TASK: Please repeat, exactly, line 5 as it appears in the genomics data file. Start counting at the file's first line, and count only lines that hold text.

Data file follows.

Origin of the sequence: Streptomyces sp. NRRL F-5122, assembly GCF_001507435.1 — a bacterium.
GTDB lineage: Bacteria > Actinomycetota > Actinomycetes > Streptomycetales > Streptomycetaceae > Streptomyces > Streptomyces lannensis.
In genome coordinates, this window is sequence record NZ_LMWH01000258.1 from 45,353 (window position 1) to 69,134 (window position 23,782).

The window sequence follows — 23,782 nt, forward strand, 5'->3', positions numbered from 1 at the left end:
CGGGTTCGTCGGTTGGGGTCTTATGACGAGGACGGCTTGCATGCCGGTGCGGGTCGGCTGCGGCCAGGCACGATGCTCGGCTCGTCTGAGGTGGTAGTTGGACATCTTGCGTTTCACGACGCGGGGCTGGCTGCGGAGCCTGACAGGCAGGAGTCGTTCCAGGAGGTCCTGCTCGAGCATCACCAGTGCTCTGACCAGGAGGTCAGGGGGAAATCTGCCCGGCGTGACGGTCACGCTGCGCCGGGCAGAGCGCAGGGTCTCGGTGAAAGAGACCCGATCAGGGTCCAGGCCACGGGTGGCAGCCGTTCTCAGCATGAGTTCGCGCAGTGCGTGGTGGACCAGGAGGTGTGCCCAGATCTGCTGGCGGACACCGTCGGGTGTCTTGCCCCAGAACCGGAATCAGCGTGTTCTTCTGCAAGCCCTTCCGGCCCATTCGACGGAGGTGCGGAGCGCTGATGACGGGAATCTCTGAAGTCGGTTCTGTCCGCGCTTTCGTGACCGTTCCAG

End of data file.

CGGGTTCGTCGGTTGGGGTCTTATGACGAGGACGGCTTGCATGCCGGTGCGGGTCGGCTGCGGCCAGGCACGATGCTCGGCTCGTCTGAGGTGGTAGTTGGACATCTTGCGTTTCACGACGCGGGGCTGGCTGCGGAGCCTGACAGGCAGGAGTCGTTCCAGGAGGTCCTGCTCGAGCATCACCAGTGCTCTGACCAGGAGGTCAGGGGGAAATCTGCCCGGCGTGACGGTCACGCTGCGCCGGGCAGAGCGCAGGGTCTCGGTGAAAGAGACCCGATCAGGGTCCAGGCCACGGGTGGCAGCCGTTCTCAGCATGAGTTCGCGCAGTGCGTGGTGGACCAGGAGGTGTGCCCAGATCTGCTGGCGGACACCGTCGGGTGTCTTGCCCCAGAACCGGAATCAGCGTGTTCTTCTGCAAGCCCTTCCGGCCCATTCGACGGAGGTGCGGAGCGCTGATGACGGGAATCTCTGAAGTCGGTTCTGTCCGCGCTTTCGTGACCGTTCCAG